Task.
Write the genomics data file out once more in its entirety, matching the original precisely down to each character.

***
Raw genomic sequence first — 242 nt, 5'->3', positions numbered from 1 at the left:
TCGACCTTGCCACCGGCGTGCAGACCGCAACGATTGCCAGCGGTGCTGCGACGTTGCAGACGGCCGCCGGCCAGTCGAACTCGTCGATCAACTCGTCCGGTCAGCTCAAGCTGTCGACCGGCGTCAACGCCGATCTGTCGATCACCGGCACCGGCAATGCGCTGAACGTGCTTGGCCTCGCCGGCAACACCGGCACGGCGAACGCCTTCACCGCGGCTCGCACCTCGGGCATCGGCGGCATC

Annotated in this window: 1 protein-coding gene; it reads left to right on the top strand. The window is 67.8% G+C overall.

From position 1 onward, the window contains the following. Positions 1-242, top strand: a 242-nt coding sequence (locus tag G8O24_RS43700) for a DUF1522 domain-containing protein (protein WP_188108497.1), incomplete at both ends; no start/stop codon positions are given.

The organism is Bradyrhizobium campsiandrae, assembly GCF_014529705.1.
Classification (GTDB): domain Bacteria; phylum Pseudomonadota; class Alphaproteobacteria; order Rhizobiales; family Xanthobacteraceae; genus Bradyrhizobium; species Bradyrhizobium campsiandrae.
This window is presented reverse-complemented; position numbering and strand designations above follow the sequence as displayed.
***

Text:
Raw genomic sequence first — 242 nt, 5'->3', positions numbered from 1 at the left:
TCGACCTTGCCACCGGCGTGCAGACCGCAACGATTGCCAGCGGTGCTGCGACGTTGCAGACGGCCGCCGGCCAGTCGAACTCGTCGATCAACTCGTCCGGTCAGCTCAAGCTGTCGACCGGCGTCAACGCCGATCTGTCGATCACCGGCACCGGCAATGCGCTGAACGTGCTTGGCCTCGCCGGCAACACCGGCACGGCGAACGCCTTCACCGCGGCTCGCACCTCGGGCATCGGCGGCATC

Annotated in this window: 1 protein-coding gene; it reads left to right on the top strand. The window is 67.8% G+C overall.

From position 1 onward, the window contains the following. Positions 1-242, top strand: a 242-nt coding sequence (locus tag G8O24_RS43700) for a DUF1522 domain-containing protein (protein WP_188108497.1), incomplete at both ends; no start/stop codon positions are given.

The organism is Bradyrhizobium campsiandrae, assembly GCF_014529705.1.
Classification (GTDB): domain Bacteria; phylum Pseudomonadota; class Alphaproteobacteria; order Rhizobiales; family Xanthobacteraceae; genus Bradyrhizobium; species Bradyrhizobium campsiandrae.
This window is presented reverse-complemented; position numbering and strand designations above follow the sequence as displayed.